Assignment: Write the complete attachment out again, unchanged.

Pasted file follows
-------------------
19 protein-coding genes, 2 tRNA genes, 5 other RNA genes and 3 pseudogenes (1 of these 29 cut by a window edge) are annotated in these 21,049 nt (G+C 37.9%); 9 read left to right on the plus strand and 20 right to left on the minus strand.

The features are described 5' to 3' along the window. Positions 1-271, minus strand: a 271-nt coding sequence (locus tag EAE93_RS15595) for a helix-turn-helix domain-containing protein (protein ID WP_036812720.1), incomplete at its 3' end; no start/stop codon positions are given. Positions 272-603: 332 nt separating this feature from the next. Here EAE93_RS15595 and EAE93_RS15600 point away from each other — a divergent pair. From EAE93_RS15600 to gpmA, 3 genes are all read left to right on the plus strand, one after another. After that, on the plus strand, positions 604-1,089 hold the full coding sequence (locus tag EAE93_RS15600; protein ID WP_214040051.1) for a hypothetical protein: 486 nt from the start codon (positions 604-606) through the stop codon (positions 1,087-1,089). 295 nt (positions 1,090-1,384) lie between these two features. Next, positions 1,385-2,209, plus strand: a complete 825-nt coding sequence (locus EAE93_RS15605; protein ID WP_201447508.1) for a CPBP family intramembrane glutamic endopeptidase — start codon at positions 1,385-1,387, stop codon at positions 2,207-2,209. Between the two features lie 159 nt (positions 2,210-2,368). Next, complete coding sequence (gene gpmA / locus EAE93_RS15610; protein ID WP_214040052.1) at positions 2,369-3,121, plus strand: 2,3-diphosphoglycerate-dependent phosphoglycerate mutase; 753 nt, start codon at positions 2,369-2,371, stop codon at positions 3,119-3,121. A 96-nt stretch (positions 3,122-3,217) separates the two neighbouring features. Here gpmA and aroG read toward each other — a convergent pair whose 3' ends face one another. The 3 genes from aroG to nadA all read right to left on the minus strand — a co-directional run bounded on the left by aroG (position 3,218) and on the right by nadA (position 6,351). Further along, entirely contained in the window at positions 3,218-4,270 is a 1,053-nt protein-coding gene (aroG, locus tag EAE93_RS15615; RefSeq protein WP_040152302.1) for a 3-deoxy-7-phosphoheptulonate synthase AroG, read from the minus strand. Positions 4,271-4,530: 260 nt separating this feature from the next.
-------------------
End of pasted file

19 protein-coding genes, 2 tRNA genes, 5 other RNA genes and 3 pseudogenes (1 of these 29 cut by a window edge) are annotated in these 21,049 nt (G+C 37.9%); 9 read left to right on the plus strand and 20 right to left on the minus strand.

The features are described 5' to 3' along the window. Positions 1-271, minus strand: a 271-nt coding sequence (locus tag EAE93_RS15595) for a helix-turn-helix domain-containing protein (protein ID WP_036812720.1), incomplete at its 3' end; no start/stop codon positions are given. Positions 272-603: 332 nt separating this feature from the next. Here EAE93_RS15595 and EAE93_RS15600 point away from each other — a divergent pair. From EAE93_RS15600 to gpmA, 3 genes are all read left to right on the plus strand, one after another. After that, on the plus strand, positions 604-1,089 hold the full coding sequence (locus tag EAE93_RS15600; protein ID WP_214040051.1) for a hypothetical protein: 486 nt from the start codon (positions 604-606) through the stop codon (positions 1,087-1,089). 295 nt (positions 1,090-1,384) lie between these two features. Next, positions 1,385-2,209, plus strand: a complete 825-nt coding sequence (locus EAE93_RS15605; protein ID WP_201447508.1) for a CPBP family intramembrane glutamic endopeptidase — start codon at positions 1,385-1,387, stop codon at positions 2,207-2,209. Between the two features lie 159 nt (positions 2,210-2,368). Next, complete coding sequence (gene gpmA / locus EAE93_RS15610; protein ID WP_214040052.1) at positions 2,369-3,121, plus strand: 2,3-diphosphoglycerate-dependent phosphoglycerate mutase; 753 nt, start codon at positions 2,369-2,371, stop codon at positions 3,119-3,121. A 96-nt stretch (positions 3,122-3,217) separates the two neighbouring features. Here gpmA and aroG read toward each other — a convergent pair whose 3' ends face one another. The 3 genes from aroG to nadA all read right to left on the minus strand — a co-directional run bounded on the left by aroG (position 3,218) and on the right by nadA (position 6,351). Further along, entirely contained in the window at positions 3,218-4,270 is a 1,053-nt protein-coding gene (aroG, locus tag EAE93_RS15615; RefSeq protein WP_040152302.1) for a 3-deoxy-7-phosphoheptulonate synthase AroG, read from the minus strand. Positions 4,271-4,530: 260 nt separating this feature from the next.